Don’t be afraid to make mistakes, speak up and find your voice, and move away from “star” fund management were the tips shared by senior members of the investment industry at a City Hive event this week.
As part of City Hive’s Fearless Woman campaign, which celebrates 50 years of women investing and is covered exclusively by ESG Clarity, topics such as gendered stereotypes, cognitive diversity and the role of the “fearless man next to the fearless woman” were tackled by panels of investment professionals at Fearless Woman Live.
Summing up one of the benefits of diverse teams, Uzo Ekwue, equity research analyst on the British Opportunities Trust at Schroders, said: “A team that has a combination of different backgrounds is very important. Having people from all walks of life enriches the conversations we have. Our experiences ultimately lead to different decisions.”
She added during her 14-year career, she spent four-to-five years in frontier markets, which has “really changed my perception of risk, for example”.
Erich Gerth, chief executive of BlueBay and head of RBC Global Asset Management EMEA-APAC, who came to live in the UK from the US in 2003, said he considers London to be the “most diverse place on earth” but not all companies are taking advantage of it.
‘It’s ok to fail’
Throughout the event, panel members encouraged attendees to not be worried about making mistakes while trying to improve diversity within the workforce. “Making a mistake because you want to learn is a mistake worth making,” commented Abi Sater, CEO at The Big Exchange, while City Hive’s chief strategist Mandy Kirby added teams that were honest with each other about mistakes made were often the most effective.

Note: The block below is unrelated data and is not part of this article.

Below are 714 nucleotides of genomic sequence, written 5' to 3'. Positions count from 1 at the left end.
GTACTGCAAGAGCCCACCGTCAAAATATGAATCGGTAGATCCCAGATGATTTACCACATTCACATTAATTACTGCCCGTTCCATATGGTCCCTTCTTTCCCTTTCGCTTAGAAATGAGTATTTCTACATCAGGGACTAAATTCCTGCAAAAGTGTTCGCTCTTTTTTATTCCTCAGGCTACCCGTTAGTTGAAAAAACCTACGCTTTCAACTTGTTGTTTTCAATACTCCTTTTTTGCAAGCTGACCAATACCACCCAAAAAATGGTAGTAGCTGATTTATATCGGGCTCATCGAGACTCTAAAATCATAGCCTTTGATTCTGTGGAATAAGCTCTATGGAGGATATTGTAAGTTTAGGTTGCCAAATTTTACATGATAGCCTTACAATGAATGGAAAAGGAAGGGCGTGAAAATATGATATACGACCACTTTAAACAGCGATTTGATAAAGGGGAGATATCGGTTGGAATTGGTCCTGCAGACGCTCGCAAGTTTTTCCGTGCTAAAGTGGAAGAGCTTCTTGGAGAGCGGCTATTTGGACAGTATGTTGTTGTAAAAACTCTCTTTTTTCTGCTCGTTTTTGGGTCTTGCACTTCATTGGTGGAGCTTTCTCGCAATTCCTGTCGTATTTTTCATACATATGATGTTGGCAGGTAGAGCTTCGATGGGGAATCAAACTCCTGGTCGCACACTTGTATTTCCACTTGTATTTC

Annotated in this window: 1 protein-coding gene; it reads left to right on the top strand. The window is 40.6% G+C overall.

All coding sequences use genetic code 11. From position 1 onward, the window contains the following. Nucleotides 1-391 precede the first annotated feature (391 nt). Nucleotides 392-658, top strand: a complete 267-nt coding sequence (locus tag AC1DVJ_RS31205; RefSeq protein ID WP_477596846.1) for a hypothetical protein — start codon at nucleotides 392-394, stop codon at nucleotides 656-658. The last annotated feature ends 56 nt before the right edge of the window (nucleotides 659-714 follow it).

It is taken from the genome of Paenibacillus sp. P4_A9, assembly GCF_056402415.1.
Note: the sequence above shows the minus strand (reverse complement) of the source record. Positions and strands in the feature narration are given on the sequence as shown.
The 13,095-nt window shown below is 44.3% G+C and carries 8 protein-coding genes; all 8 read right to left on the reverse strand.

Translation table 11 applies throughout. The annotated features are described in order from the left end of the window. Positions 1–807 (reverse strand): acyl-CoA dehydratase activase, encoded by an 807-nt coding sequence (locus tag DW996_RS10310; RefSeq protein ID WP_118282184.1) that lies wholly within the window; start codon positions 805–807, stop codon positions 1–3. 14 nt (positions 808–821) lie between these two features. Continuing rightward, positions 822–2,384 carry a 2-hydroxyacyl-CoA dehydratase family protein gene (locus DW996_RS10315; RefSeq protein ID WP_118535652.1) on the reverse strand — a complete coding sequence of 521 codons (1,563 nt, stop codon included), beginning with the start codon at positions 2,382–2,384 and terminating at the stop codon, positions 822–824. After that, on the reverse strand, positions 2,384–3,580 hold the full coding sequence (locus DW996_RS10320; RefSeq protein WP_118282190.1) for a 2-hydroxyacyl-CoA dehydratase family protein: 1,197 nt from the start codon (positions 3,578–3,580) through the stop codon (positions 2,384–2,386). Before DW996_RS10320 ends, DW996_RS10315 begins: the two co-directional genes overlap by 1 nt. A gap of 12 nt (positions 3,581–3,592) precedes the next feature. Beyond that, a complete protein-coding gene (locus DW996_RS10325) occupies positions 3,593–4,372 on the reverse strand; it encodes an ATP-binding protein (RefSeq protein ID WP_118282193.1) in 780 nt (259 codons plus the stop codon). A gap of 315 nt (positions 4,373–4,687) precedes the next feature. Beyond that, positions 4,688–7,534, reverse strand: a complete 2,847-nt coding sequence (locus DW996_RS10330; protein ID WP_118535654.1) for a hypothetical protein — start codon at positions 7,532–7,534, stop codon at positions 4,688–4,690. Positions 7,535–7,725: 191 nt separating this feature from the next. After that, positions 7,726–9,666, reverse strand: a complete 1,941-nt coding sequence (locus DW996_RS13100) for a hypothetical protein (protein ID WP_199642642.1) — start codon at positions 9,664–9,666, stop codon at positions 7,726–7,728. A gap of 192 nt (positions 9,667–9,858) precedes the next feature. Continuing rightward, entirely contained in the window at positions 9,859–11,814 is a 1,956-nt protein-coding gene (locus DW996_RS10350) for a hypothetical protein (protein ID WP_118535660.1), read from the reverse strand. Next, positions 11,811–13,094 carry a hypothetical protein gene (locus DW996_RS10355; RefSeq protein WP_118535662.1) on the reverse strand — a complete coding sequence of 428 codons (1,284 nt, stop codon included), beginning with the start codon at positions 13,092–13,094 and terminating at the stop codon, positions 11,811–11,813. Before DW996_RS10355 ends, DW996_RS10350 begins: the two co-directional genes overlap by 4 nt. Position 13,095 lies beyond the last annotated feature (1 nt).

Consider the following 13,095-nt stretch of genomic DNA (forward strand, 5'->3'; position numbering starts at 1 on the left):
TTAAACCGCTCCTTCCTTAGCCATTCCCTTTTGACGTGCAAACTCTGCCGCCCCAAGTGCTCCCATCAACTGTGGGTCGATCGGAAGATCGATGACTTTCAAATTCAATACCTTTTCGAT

BlueBay’s Gerth said he sees companies lose “good people”, referring to women that take a career break to start a family and not being able to easily return, and then the firm has to go and try and recruit from “a small pool of talent”.
“We need to create a growth mindset around this and not be afraid to make mistakes,” he said.
“When people make mistakes, and it’s without malicious intent, they are not held accountable. Mistakes should be seen as opportunities to learn rather than persecute, and in the case of diversity, there is a business purpose – it is to pursue better outcomes.
“It’s ok to fail and plan B is perfectly acceptable.”
Sharing a mistake she has made, Laurence Bensafi, portfolio manager and deputy head of emerging markets equities at RBC Global Asset Management, said: “Earlier in my career I remember hiring someone exactly the same as me. We need to do the opposite for diversity of perspective, we know diversity adds a lot of value.”
Star fund managers
Panellists were also asked to share their advice to clients in terms of pushing for diversity, and City Hive’s CEO Bev Shah noted the “woeful lack of female fund managers” is likely down to investors’ and fund selectors’ requirement to only invest in strategies where the fund and manager has a three-year track record.
“When I was a fund selector, we would have salespeople saying ‘I don’t know when they might go off and have a baby, and we need a three-year track record’,” she told attendees.